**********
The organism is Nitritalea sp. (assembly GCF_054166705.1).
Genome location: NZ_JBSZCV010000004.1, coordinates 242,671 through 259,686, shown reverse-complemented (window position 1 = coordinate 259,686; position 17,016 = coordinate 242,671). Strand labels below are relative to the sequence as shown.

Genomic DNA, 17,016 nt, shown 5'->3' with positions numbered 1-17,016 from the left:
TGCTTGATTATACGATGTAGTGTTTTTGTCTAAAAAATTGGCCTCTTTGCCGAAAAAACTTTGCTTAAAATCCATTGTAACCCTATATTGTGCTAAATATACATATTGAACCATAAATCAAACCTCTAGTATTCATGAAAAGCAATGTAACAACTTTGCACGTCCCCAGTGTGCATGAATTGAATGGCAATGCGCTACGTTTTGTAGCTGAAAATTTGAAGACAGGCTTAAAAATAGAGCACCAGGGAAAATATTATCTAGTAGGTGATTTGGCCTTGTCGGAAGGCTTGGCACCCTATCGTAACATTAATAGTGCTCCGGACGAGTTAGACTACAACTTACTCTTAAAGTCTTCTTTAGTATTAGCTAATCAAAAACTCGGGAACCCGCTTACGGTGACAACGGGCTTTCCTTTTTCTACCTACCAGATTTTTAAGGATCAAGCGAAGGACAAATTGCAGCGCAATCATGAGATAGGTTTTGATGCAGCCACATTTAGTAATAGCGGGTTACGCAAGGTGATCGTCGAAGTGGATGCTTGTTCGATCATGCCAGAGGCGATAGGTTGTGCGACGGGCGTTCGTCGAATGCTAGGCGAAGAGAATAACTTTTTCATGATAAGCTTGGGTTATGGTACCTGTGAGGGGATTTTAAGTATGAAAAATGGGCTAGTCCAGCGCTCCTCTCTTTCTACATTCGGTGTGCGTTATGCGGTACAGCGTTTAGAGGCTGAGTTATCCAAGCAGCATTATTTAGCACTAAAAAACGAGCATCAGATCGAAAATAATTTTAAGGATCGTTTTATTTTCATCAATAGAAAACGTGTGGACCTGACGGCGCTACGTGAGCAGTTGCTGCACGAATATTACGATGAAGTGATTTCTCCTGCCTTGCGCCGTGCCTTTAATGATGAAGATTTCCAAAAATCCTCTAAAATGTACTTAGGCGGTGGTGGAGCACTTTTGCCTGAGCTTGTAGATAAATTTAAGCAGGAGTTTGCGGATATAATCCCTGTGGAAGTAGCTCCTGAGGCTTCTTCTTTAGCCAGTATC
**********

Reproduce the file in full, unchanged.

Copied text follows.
The organism is Nitritalea sp. (assembly GCF_054166705.1).
Genome location: NZ_JBSZCV010000004.1, coordinates 242,671 through 259,686, shown reverse-complemented (window position 1 = coordinate 259,686; position 17,016 = coordinate 242,671). Strand labels below are relative to the sequence as shown.

Genomic DNA, 17,016 nt, shown 5'->3' with positions numbered 1-17,016 from the left:
TGCTTGATTATACGATGTAGTGTTTTTGTCTAAAAAATTGGCCTCTTTGCCGAAAAAACTTTGCTTAAAATCCATTGTAACCCTATATTGTGCTAAATATACATATTGAACCATAAATCAAACCTCTAGTATTCATGAAAAGCAATGTAACAACTTTGCACGTCCCCAGTGTGCATGAATTGAATGGCAATGCGCTACGTTTTGTAGCTGAAAATTTGAAGACAGGCTTAAAAATAGAGCACCAGGGAAAATATTATCTAGTAGGTGATTTGGCCTTGTCGGAAGGCTTGGCACCCTATCGTAACATTAATAGTGCTCCGGACGAGTTAGACTACAACTTACTCTTAAAGTCTTCTTTAGTATTAGCTAATCAAAAACTCGGGAACCCGCTTACGGTGACAACGGGCTTTCCTTTTTCTACCTACCAGATTTTTAAGGATCAAGCGAAGGACAAATTGCAGCGCAATCATGAGATAGGTTTTGATGCAGCCACATTTAGTAATAGCGGGTTACGCAAGGTGATCGTCGAAGTGGATGCTTGTTCGATCATGCCAGAGGCGATAGGTTGTGCGACGGGCGTTCGTCGAATGCTAGGCGAAGAGAATAACTTTTTCATGATAAGCTTGGGTTATGGTACCTGTGAGGGGATTTTAAGTATGAAAAATGGGCTAGTCCAGCGCTCCTCTCTTTCTACATTCGGTGTGCGTTATGCGGTACAGCGTTTAGAGGCTGAGTTATCCAAGCAGCATTATTTAGCACTAAAAAACGAGCATCAGATCGAAAATAATTTTAAGGATCGTTTTATTTTCATCAATAGAAAACGTGTGGACCTGACGGCGCTACGTGAGCAGTTGCTGCACGAATATTACGATGAAGTGATTTCTCCTGCCTTGCGCCGTGCCTTTAATGATGAAGATTTCCAAAAATCCTCTAAAATGTACTTAGGCGGTGGTGGAGCACTTTTGCCTGAGCTTGTAGATAAATTTAAGCAGGAGTTTGCGGATATAATCCCTGTGGAAGTAGCTCCTGAGGCTTCTTCTTTAGCCAGTATC